Little has been heard from him since, and he was represented by an empty chair during the 2010 the Nobel peace prize award ceremony. In his absence, Liu’s final statement to the court entitled “I have no enemies” was read in place of his speech.

“Enemy mentality will poison the spirit of a nation, incite cruel mortal struggles, destroy a society’s tolerance and humanity, and hinder a nation’s progress toward freedom and democracy,” one section read. “That is why I hope to be able to transcend my personal experiences as I look upon our nation’s development and social change, to counter the regime’s hostility with utmost goodwill, and to dispel hatred with love.”

Zhang Xuezhong, a legal scholar and human rights activist, said Liu had been a symbol of hope for many years.

“It’s known that Liu Xiaobo and his family have made a tremendous sacrifice for the cause of freedom and democracy for China,” said Zhang. “This is unfortunate news for him and his family, and it’s a blow to China’s democracy movement, as so many people have placed hope in him, and rightfully so.”

Sophie Richardson, the China director at Human Rights Watch, said: “The Chinese government’s culpability for wrongfully imprisoning Liu Xiaobo is deepened by the fact that they released him only when he became gravely ill.”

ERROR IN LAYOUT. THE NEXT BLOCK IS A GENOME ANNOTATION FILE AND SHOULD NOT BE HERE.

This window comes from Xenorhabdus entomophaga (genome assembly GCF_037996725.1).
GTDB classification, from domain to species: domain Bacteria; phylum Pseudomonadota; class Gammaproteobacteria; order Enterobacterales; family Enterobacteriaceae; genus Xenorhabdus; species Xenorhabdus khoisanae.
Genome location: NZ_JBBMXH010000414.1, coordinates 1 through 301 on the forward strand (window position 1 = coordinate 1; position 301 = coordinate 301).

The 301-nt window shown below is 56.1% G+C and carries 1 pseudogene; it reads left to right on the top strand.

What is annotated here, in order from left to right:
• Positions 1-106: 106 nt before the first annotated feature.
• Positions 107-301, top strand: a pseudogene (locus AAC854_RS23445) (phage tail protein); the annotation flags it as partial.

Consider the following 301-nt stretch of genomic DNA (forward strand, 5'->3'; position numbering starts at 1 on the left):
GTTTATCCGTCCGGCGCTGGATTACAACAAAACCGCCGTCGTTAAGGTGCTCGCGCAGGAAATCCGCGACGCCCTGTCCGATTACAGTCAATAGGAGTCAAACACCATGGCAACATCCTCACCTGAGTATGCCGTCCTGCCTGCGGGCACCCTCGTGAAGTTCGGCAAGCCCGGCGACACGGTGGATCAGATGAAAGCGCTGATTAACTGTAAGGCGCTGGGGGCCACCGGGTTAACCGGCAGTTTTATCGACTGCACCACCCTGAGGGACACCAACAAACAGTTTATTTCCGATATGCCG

A foreign ministry spokesman was “not aware of the situation” when asked about Liu’s case at a daily press briefing.

A literary critic and scholar, Liu was previously jailed for two years in the wake of the 1989 Tiananmen Square democracy protests and subsequent massacre.

His wife, Liu Xia, has been under house arrest since her husband won his Nobel prize and has reportedly suffered from depression and insomnia because of her isolation. She has not been formally charged with a crime despite spending the past seven years confined to her apartment.

Any meetings between the couple, usually one a month, are watched over by prison guards who interrupt any conversation they deem unsavoury. They are not allowed to touch.

More than 1,400 political dissidents are detained in China, according to a US congressional database, but the number is probably higher because information about topics deemed sensitive by the ruling Communist party is heavily censored.

Since coming to power in 2012, the Chinese president, Xi Jinping, has overseen a wide-ranging crackdown on civil society, including the arrest of feminist activists, human rights lawyers and book publishers.

Liu’s 2010 Nobel prize infuriated the Chinese government and relations with Norway quickly deteriorated. Normal relations were only restored in December 2016, when the country said it “attaches high importance to China’s core interests and major concerns, will not support actions that undermine them, and will do its best to avoid any future damage to the bilateral relations”.